If the Scott administration were devising a pandemic strategy meant to put maximum pressure on our schools, it couldn’t do much better than this. At his weekly Covid presser, Gov. Phil Scott made it clear that he expects school officials to do everything they can to keep kids in the classroom, but they’re on their own for staffing an ever-evolving, incomplete regimen of Covid testing.
Other than that, Mrs. Lincoln, how was the play?
After brief statements from Scott and others, including the customary parade of carefully curated statistics from Finance Commissioner and CovidMeister Michael Pieciak, Education Secretary Dan French took to the podium and made it clear that the administration expected school systems to “maximize in-person learning” by any means necessary. His latest brainfart, “test to stay,” is a regimen of testing done at the beginning of the school day. Students who test negative can stay in class.
This policy, which is still being rolled out more than a month into the school year, puts the onus on school staff to conduct quick tests first thing in the morning. As for how the understaffed and overstressed schools should handle the additional work, French said, “I expect schools will add staff or reassign existing staff.”
But don’t think the state will kick in a single damn dime to cover the cost. French helpfully suggested that the schools use federal Covid relief funds to pay the freight. “Funding shouldn’t be the problem,” he said. I wonder how many districts have gobs of uncommitted federal dollars sloshing around right now.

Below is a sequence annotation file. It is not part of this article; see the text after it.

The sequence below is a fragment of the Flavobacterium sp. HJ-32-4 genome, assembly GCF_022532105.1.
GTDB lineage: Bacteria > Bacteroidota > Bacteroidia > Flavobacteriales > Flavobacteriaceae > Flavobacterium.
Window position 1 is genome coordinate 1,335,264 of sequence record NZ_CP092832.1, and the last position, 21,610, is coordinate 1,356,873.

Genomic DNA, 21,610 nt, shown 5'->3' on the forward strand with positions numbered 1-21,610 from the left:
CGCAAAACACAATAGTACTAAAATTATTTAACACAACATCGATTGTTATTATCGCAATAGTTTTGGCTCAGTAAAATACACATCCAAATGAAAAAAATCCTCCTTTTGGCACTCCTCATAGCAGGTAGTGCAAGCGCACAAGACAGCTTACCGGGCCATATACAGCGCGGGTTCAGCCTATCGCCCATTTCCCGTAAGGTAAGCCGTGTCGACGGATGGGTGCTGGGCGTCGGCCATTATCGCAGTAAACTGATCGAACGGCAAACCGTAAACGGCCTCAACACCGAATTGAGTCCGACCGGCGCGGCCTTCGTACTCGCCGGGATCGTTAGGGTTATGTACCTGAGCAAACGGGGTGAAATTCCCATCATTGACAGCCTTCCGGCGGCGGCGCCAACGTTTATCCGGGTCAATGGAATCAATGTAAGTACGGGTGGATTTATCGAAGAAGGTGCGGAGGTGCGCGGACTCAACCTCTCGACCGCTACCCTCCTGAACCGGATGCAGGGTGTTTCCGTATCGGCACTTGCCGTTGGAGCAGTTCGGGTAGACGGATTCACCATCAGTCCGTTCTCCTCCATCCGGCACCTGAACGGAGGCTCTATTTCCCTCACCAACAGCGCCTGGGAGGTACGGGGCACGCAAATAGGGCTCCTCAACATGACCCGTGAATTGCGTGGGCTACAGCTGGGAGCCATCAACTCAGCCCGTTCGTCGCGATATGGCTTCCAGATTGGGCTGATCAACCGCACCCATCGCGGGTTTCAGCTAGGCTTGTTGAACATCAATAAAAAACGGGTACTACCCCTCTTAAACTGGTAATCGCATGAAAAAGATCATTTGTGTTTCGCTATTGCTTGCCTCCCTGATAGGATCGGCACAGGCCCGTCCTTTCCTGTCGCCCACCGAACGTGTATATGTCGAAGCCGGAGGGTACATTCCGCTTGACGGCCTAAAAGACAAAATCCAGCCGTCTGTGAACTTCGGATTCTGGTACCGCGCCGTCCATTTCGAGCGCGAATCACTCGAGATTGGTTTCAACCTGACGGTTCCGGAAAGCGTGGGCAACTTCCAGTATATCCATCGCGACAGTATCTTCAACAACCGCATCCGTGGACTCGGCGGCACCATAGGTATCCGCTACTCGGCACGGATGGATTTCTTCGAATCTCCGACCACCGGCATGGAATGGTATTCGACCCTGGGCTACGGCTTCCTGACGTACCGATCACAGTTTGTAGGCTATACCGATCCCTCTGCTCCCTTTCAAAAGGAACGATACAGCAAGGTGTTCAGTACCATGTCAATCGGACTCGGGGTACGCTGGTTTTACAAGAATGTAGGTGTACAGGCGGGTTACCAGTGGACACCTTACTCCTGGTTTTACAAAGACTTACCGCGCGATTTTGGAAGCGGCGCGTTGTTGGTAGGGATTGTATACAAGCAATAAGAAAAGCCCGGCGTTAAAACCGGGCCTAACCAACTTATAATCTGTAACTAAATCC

But wait, it gets worse!
French reported that his agency sent a new batch of “guidance” to the schools on Friday — just in time for school officials to spend their weekend figuring out what the state wants now.
How was this “guidance” received? Let us turn to the Twitter feed of Libby Bonesteel, superintendent of the Montpelier Roxbury School District.
Her tweet thread went on to point out that “schools are rapidly expected to be testing sites for a large group of people,” “we DO NOT have the human resources or mental capacity to handle this,” and “teachers and administrators and nurses CANNOT do full scale, multi-choice testing options for the community. We can barely serve lunch w/ the staff we have.”
Short version: “We are at our breaking point at this exact moment. Please, just stop.”
If it wasn’t bad enough to claim that the schools can afford to hire more people, Scott and French were equally unhelpful about the task of hiring in an extremely tight labor market.
“It’s across every sector,” Scott said of the worker shortage. “I’ve spoken about it for the last five years.” And then, God help us, he exhumed his old “6-3-1” talking point to show that he was way ahead of the curve on this issue. Great. Take a victory lap, why don’t you?
He concluded with the unhelpful “We’ll all have to dig deep to get through this.”
Well, governor, if you’re willing to “dig deep,” perhaps your Fifth Floor staff could take some shifts contact tracing.
French reiterated his “no help here” stance. “There needs to be a priority on testing,” he said, putting education firmly in second place. “We have to figure it out working with what we have.” After citing — as a positive, I guess, the Canaan school board member who’s also a nurse and has been volunteering to help at the schools. “Everyone’s going to need to chip in.”
Well, when he said “everyone,” he exempted his own agency. “Our staff has taken on a lot,” he said. “We don’t have the staff or capacity [to help].”
Hmm. Wonder why he doesn’t take his own advice and, y’know, hire some more workers?
Oh yeah, because his boss wouldn’t give him the money.
Remember, your administration cares. Just don’t expect them to do anything beyond a furrowing of the eyebrows.